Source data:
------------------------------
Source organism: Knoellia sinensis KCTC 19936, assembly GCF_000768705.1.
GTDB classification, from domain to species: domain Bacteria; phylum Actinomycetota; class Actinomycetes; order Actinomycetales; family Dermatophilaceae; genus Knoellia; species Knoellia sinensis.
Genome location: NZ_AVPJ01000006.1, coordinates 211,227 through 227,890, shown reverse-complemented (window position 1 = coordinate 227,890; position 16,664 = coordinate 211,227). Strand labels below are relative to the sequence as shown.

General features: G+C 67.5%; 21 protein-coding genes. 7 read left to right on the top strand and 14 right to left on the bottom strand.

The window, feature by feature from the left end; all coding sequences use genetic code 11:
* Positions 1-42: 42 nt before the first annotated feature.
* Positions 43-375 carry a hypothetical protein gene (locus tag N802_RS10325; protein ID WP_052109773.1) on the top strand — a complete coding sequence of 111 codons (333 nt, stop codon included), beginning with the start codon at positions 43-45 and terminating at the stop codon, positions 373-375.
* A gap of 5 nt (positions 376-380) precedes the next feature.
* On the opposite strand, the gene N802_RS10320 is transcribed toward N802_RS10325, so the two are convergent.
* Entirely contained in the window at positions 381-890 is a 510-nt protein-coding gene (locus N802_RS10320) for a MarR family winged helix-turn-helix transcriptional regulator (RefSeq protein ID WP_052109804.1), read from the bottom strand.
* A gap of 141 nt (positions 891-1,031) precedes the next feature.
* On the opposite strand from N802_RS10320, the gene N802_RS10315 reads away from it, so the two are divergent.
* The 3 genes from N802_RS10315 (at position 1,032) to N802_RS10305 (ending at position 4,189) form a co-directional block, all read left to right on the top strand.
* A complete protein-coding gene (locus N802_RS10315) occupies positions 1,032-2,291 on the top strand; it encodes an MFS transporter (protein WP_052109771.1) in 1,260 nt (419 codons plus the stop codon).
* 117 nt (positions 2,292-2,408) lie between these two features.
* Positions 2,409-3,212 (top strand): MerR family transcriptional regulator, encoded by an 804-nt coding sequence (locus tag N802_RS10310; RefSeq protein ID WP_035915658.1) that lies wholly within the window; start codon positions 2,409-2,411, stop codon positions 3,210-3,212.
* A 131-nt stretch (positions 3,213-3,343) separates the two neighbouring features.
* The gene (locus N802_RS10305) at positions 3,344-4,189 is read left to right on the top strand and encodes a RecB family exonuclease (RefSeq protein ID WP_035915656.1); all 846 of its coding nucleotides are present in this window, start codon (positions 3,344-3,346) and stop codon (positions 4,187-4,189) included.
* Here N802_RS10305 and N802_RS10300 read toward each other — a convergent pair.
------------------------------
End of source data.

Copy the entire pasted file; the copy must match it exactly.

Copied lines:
Source organism: Knoellia sinensis KCTC 19936, assembly GCF_000768705.1.
GTDB classification, from domain to species: domain Bacteria; phylum Actinomycetota; class Actinomycetes; order Actinomycetales; family Dermatophilaceae; genus Knoellia; species Knoellia sinensis.
Genome location: NZ_AVPJ01000006.1, coordinates 211,227 through 227,890, shown reverse-complemented (window position 1 = coordinate 227,890; position 16,664 = coordinate 211,227). Strand labels below are relative to the sequence as shown.

General features: G+C 67.5%; 21 protein-coding genes. 7 read left to right on the top strand and 14 right to left on the bottom strand.

The window, feature by feature from the left end; all coding sequences use genetic code 11:
* Positions 1-42: 42 nt before the first annotated feature.
* Positions 43-375 carry a hypothetical protein gene (locus tag N802_RS10325; protein ID WP_052109773.1) on the top strand — a complete coding sequence of 111 codons (333 nt, stop codon included), beginning with the start codon at positions 43-45 and terminating at the stop codon, positions 373-375.
* A gap of 5 nt (positions 376-380) precedes the next feature.
* On the opposite strand, the gene N802_RS10320 is transcribed toward N802_RS10325, so the two are convergent.
* Entirely contained in the window at positions 381-890 is a 510-nt protein-coding gene (locus N802_RS10320) for a MarR family winged helix-turn-helix transcriptional regulator (RefSeq protein ID WP_052109804.1), read from the bottom strand.
* A gap of 141 nt (positions 891-1,031) precedes the next feature.
* On the opposite strand from N802_RS10320, the gene N802_RS10315 reads away from it, so the two are divergent.
* The 3 genes from N802_RS10315 (at position 1,032) to N802_RS10305 (ending at position 4,189) form a co-directional block, all read left to right on the top strand.
* A complete protein-coding gene (locus N802_RS10315) occupies positions 1,032-2,291 on the top strand; it encodes an MFS transporter (protein WP_052109771.1) in 1,260 nt (419 codons plus the stop codon).
* 117 nt (positions 2,292-2,408) lie between these two features.
* Positions 2,409-3,212 (top strand): MerR family transcriptional regulator, encoded by an 804-nt coding sequence (locus tag N802_RS10310; RefSeq protein ID WP_035915658.1) that lies wholly within the window; start codon positions 2,409-2,411, stop codon positions 3,210-3,212.
* A 131-nt stretch (positions 3,213-3,343) separates the two neighbouring features.
* The gene (locus N802_RS10305) at positions 3,344-4,189 is read left to right on the top strand and encodes a RecB family exonuclease (RefSeq protein ID WP_035915656.1); all 846 of its coding nucleotides are present in this window, start codon (positions 3,344-3,346) and stop codon (positions 4,187-4,189) included.
* Here N802_RS10305 and N802_RS10300 read toward each other — a convergent pair.